A week or so ago two of you were kind enough to guide me re: set up on my 32” Sbach…
Originally Posted by ccpdx
I think you want to do most of your tweaking with CG and not with thrust angles. I'd move your CG back to the point where it flies the same upside down as it does right side up - without diving or ballooning. Also don't use any elevator trim which isn't needed in the same amount and in the same direction for both upside down and right side up. Hopefully you'll have no trim at all set up. Just my opinions.
Originally Posted by Stark
In my experience this mean that your CG is to far forward. You can confirm that by flying inverted. If it dives when upside down the CG needs to be moved back.
Another thing that is important on this small planes is lateral balance. If the plane roll out of a fairly tight outside loop, one wing is heavier than the other. Try to balance with the battery and if it is not sufficent, use a small screw as a weight in the lighter wingtip.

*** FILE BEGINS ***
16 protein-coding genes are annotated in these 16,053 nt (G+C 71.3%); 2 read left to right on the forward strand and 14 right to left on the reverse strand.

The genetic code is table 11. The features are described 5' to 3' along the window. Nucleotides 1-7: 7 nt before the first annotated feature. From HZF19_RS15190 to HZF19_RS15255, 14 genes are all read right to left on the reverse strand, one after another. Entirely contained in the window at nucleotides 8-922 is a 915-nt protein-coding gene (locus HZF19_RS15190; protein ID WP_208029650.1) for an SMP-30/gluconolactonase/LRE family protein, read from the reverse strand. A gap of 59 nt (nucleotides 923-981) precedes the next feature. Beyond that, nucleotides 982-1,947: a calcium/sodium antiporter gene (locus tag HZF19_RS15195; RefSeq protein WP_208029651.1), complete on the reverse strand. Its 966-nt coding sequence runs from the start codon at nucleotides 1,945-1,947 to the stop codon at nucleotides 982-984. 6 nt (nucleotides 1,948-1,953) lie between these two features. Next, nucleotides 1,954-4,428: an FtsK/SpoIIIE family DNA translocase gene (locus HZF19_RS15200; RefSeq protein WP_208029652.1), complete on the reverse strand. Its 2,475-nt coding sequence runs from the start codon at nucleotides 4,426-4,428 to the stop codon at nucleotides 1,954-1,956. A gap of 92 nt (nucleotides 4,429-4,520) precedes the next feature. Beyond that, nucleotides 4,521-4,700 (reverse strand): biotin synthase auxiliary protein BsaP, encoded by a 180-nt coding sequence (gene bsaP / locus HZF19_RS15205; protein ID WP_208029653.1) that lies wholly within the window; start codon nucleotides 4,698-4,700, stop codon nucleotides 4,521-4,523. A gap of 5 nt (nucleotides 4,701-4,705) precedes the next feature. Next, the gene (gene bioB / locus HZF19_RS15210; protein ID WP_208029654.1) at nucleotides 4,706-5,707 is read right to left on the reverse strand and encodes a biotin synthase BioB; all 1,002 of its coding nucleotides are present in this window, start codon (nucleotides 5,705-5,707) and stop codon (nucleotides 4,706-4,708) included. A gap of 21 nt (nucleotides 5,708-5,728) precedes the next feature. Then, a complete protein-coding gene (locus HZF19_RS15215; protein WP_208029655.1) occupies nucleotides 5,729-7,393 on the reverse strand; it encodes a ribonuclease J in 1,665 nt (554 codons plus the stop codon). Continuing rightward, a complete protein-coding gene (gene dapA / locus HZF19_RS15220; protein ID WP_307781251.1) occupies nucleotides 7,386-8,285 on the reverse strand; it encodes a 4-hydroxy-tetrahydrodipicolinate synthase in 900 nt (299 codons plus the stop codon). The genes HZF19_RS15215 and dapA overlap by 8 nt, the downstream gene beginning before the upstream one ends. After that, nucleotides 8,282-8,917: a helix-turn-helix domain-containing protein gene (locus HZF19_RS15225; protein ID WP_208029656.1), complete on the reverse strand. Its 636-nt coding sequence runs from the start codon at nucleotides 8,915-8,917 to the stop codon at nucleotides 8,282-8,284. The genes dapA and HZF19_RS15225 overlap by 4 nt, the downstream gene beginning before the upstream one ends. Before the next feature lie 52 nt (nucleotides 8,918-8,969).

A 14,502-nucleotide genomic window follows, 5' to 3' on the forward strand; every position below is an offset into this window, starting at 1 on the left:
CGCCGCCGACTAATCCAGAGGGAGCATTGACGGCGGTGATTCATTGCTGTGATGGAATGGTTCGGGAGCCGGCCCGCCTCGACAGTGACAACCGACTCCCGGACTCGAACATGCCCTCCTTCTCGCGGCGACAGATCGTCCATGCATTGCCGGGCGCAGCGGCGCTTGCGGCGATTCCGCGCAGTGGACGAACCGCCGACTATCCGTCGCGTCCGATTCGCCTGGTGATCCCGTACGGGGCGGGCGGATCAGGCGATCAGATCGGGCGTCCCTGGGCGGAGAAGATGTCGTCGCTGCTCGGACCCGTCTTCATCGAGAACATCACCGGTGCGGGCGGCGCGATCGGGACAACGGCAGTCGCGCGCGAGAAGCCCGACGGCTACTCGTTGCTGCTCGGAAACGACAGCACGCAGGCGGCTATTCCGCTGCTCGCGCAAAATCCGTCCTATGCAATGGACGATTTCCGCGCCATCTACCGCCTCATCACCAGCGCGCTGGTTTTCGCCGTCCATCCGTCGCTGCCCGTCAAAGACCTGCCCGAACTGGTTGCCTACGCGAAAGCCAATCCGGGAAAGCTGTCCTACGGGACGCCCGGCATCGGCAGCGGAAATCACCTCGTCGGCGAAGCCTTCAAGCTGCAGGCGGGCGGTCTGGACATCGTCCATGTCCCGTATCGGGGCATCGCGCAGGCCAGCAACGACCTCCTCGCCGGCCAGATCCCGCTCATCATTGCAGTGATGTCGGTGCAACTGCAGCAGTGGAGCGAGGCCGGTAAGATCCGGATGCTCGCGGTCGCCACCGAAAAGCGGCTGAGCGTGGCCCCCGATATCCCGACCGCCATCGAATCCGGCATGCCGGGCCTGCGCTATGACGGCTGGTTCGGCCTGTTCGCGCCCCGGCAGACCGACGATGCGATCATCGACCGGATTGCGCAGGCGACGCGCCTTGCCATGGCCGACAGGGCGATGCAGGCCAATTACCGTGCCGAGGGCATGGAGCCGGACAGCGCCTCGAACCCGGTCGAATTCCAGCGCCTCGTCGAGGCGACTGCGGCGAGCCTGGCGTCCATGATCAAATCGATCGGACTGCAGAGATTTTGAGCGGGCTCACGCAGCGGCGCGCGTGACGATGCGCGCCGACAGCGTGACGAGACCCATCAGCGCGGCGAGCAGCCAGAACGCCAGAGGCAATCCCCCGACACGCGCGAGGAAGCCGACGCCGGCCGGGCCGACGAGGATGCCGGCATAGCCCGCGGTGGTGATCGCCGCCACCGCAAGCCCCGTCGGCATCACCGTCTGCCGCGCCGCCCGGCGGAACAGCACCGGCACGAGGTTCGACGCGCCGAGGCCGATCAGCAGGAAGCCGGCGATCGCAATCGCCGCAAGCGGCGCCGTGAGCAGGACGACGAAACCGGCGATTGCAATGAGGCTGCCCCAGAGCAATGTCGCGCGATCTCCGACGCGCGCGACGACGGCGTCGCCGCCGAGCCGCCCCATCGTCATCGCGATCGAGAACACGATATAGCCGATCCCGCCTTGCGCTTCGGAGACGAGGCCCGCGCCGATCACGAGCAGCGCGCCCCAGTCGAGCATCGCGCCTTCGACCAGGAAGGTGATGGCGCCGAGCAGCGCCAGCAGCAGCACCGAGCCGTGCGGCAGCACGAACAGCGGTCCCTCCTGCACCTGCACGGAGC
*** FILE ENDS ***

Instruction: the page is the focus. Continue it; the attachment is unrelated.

With good lateral balance will it fly very precise through all manoeuvres.
I’m happy to report that (after a miserable
period of weather here in the UK) I finally managed to get out and setup the plane properly, and your advice was bang on! I suspect the CG is not quite at it’s final position (I need more practise at hovering and further experimentation with the rate and expo settings to fully harmonize the controls), but it’s now pretty much hands off inverted. It also exhibits none of the “climb under throttle, nosedive when shut” characteristics of before. Frankly it’s brilliant (but you guys all know that already)!
As a dyed in the wool glider guider I’ll happily admit I’d dismissed profile foamies til now; how wrong I was
. In calm conditions this is the most finely controllable form of flying I’ve ever done – I’m guessing that once you’re good enough flying one of these things through a 3D routine is similar to the feeling cats have when they’re playing with a mouse! Just goes to show you should always experiment in with different forms of the hobby, otherwise you might never know what you’re missing…